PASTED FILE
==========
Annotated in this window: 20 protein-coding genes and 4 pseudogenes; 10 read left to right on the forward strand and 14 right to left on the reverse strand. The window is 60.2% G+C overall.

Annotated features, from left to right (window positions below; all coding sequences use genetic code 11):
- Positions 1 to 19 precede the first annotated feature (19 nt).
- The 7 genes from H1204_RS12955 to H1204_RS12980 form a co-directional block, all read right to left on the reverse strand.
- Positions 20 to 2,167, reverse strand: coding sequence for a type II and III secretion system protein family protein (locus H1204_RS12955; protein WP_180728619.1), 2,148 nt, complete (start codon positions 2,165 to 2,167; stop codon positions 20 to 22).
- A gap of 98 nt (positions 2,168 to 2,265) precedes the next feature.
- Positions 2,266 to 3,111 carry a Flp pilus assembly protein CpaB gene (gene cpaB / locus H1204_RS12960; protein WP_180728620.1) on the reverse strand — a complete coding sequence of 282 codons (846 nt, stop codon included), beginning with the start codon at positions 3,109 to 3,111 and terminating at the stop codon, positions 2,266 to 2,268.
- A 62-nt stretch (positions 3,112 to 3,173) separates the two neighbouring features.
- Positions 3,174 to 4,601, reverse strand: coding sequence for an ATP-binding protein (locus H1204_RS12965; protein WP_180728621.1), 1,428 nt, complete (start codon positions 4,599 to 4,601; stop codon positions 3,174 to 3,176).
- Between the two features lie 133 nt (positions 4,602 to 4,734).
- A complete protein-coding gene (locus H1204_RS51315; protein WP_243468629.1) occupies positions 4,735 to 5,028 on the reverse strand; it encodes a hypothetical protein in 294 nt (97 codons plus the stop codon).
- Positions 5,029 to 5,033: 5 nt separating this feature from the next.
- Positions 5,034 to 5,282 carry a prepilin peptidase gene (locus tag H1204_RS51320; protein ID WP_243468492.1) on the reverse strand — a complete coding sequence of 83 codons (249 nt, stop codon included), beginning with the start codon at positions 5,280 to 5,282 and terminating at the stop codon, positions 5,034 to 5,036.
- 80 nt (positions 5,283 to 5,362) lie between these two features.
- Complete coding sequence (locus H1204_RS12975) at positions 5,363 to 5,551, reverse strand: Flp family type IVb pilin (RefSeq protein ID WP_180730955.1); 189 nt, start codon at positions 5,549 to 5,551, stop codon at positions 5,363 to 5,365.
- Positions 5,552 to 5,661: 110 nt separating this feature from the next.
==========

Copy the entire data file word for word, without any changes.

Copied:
Annotated in this window: 20 protein-coding genes and 4 pseudogenes; 10 read left to right on the forward strand and 14 right to left on the reverse strand. The window is 60.2% G+C overall.

Annotated features, from left to right (window positions below; all coding sequences use genetic code 11):
- Positions 1 to 19 precede the first annotated feature (19 nt).
- The 7 genes from H1204_RS12955 to H1204_RS12980 form a co-directional block, all read right to left on the reverse strand.
- Positions 20 to 2,167, reverse strand: coding sequence for a type II and III secretion system protein family protein (locus H1204_RS12955; protein WP_180728619.1), 2,148 nt, complete (start codon positions 2,165 to 2,167; stop codon positions 20 to 22).
- A gap of 98 nt (positions 2,168 to 2,265) precedes the next feature.
- Positions 2,266 to 3,111 carry a Flp pilus assembly protein CpaB gene (gene cpaB / locus H1204_RS12960; protein WP_180728620.1) on the reverse strand — a complete coding sequence of 282 codons (846 nt, stop codon included), beginning with the start codon at positions 3,109 to 3,111 and terminating at the stop codon, positions 2,266 to 2,268.
- A 62-nt stretch (positions 3,112 to 3,173) separates the two neighbouring features.
- Positions 3,174 to 4,601, reverse strand: coding sequence for an ATP-binding protein (locus H1204_RS12965; protein WP_180728621.1), 1,428 nt, complete (start codon positions 4,599 to 4,601; stop codon positions 3,174 to 3,176).
- Between the two features lie 133 nt (positions 4,602 to 4,734).
- A complete protein-coding gene (locus H1204_RS51315; protein WP_243468629.1) occupies positions 4,735 to 5,028 on the reverse strand; it encodes a hypothetical protein in 294 nt (97 codons plus the stop codon).
- Positions 5,029 to 5,033: 5 nt separating this feature from the next.
- Positions 5,034 to 5,282 carry a prepilin peptidase gene (locus tag H1204_RS51320; protein ID WP_243468492.1) on the reverse strand — a complete coding sequence of 83 codons (249 nt, stop codon included), beginning with the start codon at positions 5,280 to 5,282 and terminating at the stop codon, positions 5,034 to 5,036.
- 80 nt (positions 5,283 to 5,362) lie between these two features.
- Complete coding sequence (locus H1204_RS12975) at positions 5,363 to 5,551, reverse strand: Flp family type IVb pilin (RefSeq protein ID WP_180730955.1); 189 nt, start codon at positions 5,549 to 5,551, stop codon at positions 5,363 to 5,365.
- Positions 5,552 to 5,661: 110 nt separating this feature from the next.